Investors in Deutsche Bank were in for a shock last week: Shocked by a record loss for 2015, by the prospect of two more lost years looming on the horizon and, most of all, by the plunge in the stock price of Germany’s largest bank.
It’s been a tough start to 2016. The price has declined by 28 percent since the beginning of the year, and the bank has lost nearly half of its market value within the last six months. John Cryan, the bank’s co-chief executive, has warned the next two years won’t be much better as the bank undergoes a drastic restructuring and works to settle thousands of costly legal cases and regulatory investigation.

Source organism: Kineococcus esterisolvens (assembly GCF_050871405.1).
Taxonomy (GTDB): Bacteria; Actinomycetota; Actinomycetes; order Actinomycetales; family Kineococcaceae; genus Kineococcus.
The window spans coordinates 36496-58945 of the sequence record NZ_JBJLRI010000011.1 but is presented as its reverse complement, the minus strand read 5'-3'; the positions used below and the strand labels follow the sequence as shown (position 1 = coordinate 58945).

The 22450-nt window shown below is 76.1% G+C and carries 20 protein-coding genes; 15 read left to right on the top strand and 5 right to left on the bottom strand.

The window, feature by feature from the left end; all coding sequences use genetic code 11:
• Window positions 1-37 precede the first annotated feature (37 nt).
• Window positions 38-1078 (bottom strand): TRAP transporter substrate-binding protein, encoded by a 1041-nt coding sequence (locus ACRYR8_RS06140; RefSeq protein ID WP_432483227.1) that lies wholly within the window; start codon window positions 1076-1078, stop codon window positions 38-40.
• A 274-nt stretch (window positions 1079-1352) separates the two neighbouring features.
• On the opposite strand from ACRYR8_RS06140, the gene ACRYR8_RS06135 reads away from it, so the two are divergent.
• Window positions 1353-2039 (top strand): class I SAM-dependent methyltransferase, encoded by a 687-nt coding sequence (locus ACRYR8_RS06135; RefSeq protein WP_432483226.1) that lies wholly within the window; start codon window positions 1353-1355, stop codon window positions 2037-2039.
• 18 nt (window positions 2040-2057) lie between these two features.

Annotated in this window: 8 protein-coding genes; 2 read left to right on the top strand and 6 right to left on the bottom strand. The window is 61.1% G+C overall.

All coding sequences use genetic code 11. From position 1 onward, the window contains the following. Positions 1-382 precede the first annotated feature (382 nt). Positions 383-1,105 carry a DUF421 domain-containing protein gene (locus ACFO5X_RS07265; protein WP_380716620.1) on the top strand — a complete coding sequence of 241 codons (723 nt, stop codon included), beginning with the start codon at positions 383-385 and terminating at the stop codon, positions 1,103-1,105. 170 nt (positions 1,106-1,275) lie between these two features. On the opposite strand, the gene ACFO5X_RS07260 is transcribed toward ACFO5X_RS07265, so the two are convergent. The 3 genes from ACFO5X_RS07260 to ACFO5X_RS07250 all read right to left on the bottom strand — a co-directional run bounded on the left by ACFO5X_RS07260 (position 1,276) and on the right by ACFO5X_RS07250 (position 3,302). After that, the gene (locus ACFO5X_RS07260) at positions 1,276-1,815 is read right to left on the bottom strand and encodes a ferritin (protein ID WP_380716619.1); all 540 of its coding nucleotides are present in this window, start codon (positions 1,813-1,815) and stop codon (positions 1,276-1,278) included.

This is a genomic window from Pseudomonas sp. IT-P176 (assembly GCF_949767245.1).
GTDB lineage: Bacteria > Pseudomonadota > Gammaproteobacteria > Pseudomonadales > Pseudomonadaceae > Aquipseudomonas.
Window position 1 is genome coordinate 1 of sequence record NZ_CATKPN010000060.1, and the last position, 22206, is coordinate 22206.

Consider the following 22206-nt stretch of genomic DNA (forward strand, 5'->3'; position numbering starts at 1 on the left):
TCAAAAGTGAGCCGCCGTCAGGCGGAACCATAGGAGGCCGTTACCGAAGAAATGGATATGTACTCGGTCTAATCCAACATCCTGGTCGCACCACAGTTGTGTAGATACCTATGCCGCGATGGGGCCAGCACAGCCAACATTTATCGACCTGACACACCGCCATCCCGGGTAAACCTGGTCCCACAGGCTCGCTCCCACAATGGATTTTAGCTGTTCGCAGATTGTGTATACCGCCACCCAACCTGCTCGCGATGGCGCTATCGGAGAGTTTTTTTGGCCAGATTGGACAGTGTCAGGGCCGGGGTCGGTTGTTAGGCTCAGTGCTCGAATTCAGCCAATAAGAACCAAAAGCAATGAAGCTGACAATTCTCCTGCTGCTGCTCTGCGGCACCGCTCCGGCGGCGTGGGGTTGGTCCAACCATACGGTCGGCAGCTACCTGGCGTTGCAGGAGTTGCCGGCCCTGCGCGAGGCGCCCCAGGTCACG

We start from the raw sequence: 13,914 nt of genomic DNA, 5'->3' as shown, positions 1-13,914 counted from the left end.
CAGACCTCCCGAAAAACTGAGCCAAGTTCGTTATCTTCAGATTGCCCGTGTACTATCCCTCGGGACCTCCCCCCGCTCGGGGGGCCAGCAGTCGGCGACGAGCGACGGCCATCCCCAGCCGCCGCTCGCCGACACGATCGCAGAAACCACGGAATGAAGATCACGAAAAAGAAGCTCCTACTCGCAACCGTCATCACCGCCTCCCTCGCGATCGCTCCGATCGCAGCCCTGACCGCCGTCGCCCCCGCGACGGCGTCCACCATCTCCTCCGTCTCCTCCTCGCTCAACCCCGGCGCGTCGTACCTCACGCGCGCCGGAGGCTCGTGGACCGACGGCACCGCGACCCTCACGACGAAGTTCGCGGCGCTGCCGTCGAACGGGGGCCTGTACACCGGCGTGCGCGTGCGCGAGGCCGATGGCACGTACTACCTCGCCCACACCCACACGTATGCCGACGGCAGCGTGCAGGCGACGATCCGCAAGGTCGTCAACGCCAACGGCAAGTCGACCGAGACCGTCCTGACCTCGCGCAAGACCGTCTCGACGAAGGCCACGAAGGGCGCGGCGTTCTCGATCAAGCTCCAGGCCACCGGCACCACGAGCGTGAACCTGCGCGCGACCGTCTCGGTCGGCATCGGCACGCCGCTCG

The share plunge has prompted Deutsche Bank’s major investors to announce that they intend to meet in the coming weeks with Paul Achleiter, the chairman of the bank’s non-executive supervisory board, which has the power to set strategy and hire and fire the bank’s top executives.